"[I]f I had to live my life again, I would have made a rule to read some poetry and listen to some music at least once every week…The loss of these tastes is a loss of happiness, and may possibly be injurious to the intellect, and more probably to the moral character, by enfeebling the emotional part of our nature." --Charles Darwin

Friday, February 18, 2011

What do you do about old snow?

Ever since the motor in my treadmill decided to die just as winter was about to begin (donations cheerfully accepted), I've had to do my daily walk outdoors. And as we got through an unusual February thaw, I am acutely aware of that most unsightly of apres-party phenomena, dirty snow.

As I notice the variant melting patterns around the neighborhood and the different ways the residents deal with the reality of ice made mostly of dirt and stone, I contemplate what is the best way of disposing of the detritus of a now-departed Winter Wonderland.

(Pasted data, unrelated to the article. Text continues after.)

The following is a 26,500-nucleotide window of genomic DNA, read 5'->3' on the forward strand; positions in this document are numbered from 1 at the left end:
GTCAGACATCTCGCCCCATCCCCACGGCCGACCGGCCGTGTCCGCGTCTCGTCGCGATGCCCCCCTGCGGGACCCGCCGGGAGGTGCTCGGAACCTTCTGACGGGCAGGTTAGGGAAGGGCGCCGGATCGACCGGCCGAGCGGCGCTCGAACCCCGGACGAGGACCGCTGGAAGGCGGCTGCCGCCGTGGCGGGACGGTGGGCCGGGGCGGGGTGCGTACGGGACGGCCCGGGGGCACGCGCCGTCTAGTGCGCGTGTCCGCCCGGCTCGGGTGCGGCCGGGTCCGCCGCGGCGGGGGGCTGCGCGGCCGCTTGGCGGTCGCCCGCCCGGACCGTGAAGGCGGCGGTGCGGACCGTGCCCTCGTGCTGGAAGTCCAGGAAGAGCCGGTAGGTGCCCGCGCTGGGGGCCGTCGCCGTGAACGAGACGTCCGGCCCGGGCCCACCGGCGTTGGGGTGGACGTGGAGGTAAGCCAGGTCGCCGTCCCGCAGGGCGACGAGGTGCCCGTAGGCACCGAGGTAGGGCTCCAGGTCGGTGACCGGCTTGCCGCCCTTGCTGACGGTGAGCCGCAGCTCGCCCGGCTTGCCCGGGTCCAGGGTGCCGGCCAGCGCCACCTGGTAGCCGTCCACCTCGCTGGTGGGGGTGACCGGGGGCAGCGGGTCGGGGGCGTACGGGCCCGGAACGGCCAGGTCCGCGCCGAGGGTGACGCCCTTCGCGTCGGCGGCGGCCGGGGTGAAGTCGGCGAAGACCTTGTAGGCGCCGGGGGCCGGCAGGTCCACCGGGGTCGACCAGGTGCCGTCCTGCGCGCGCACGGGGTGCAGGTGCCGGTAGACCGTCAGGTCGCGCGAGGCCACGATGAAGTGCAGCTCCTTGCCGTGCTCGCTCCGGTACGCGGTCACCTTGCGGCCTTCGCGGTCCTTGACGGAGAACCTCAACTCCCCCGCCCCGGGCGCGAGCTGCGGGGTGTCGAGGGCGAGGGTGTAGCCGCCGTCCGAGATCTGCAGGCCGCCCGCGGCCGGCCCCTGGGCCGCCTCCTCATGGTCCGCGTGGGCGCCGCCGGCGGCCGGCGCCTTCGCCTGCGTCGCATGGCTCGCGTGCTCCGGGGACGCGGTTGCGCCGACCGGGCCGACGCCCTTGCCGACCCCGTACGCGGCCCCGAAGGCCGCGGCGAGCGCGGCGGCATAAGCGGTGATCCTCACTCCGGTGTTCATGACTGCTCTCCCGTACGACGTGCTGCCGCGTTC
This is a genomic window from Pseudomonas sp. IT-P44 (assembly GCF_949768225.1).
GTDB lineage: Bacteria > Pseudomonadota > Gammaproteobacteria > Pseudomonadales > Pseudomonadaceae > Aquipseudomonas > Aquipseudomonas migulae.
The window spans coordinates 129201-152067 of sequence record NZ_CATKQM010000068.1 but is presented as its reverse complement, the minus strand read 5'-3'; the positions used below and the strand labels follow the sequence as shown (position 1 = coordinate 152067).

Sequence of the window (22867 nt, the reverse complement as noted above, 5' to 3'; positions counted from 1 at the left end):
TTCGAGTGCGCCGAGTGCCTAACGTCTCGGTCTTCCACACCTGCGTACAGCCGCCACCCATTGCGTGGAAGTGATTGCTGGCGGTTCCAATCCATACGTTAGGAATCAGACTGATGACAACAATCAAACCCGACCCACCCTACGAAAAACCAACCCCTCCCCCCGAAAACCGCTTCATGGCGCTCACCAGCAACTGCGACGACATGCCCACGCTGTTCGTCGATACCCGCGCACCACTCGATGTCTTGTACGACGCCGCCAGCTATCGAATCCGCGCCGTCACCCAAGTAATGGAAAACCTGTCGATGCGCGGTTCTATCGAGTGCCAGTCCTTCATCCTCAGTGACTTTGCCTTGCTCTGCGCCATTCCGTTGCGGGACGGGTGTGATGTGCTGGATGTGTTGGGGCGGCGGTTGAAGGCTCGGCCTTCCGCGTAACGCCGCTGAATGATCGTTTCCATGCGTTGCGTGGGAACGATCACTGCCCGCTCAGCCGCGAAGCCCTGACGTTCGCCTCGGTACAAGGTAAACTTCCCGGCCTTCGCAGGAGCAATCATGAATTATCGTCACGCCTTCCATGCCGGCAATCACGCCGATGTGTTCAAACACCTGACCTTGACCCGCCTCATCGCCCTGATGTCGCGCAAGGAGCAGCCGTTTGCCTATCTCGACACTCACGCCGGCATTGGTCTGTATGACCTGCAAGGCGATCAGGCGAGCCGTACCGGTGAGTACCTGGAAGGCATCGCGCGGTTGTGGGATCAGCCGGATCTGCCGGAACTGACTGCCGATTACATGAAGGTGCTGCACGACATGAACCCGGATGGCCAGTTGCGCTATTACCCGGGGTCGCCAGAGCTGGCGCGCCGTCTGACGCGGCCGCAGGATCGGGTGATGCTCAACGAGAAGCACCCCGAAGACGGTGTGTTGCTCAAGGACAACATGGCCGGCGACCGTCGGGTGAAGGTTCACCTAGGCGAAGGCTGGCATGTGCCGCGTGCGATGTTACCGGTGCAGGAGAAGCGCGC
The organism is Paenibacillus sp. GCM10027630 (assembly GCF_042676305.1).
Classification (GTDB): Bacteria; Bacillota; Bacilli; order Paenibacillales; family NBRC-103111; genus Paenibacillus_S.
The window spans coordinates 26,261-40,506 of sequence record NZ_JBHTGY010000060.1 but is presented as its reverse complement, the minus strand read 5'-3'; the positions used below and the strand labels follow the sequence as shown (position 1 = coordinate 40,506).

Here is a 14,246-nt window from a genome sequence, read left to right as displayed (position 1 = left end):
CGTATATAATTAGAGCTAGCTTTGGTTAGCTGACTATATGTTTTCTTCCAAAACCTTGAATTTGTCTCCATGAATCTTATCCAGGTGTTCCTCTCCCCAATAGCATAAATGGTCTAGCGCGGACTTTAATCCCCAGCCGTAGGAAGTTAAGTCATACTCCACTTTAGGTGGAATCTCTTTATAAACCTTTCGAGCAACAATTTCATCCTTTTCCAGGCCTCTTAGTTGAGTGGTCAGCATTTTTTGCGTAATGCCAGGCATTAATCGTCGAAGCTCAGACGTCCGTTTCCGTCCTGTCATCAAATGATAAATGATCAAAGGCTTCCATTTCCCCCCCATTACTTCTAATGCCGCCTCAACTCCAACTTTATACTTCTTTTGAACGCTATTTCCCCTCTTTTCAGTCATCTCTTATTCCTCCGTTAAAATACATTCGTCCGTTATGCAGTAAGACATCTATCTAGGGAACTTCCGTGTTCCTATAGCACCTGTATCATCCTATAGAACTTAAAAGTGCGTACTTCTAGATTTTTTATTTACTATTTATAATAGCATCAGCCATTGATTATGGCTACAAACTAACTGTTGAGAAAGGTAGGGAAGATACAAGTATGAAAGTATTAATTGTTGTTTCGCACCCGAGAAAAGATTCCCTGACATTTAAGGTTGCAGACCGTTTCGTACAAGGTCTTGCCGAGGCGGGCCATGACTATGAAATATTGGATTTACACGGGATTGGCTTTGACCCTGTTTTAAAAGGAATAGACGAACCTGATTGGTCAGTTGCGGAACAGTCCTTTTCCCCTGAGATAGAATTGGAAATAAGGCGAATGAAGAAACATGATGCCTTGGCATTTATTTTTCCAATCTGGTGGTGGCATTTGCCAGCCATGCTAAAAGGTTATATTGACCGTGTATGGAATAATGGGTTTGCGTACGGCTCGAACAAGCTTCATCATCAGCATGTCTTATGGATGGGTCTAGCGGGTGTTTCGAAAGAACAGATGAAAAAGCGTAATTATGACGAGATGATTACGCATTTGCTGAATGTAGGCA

How you feel about old snow and what is to be done with it might be an interesting indicator of personality and outlook. I would divide it into three categories. One might be the aggressive problem solver, seeing that the ice is melting and starting to break up, grabbing a chopper and a shovel and removing that last frigid shelf from the curb to allow cars and people to move freely and safely, without fear of wrenching a back or breaking a hip. Another personality might long for the days of beautiful pristine white snow, perhaps wishing for another storm to cover up the nasty, dirty stuff and return us to the lovely fairyland world. And then there is the pragmatic middle, exasperated with the ice, but knowing that it will melt in time, and that things tend to sort themselves out in the long run, and you just have to hope that nothing too bad happens until then, but that excessive exertion right now is pointless because the ice will melt.

Where are you along this spectrum, as a person and as a teacher? Do you leap in, even with the possibility that things will sort themselves out? Do you keep hands off? Do you try to crank things back to where it was before the problem started?

Meantime, don't slip, because that ice is not only slippery, but by now it's filthy.

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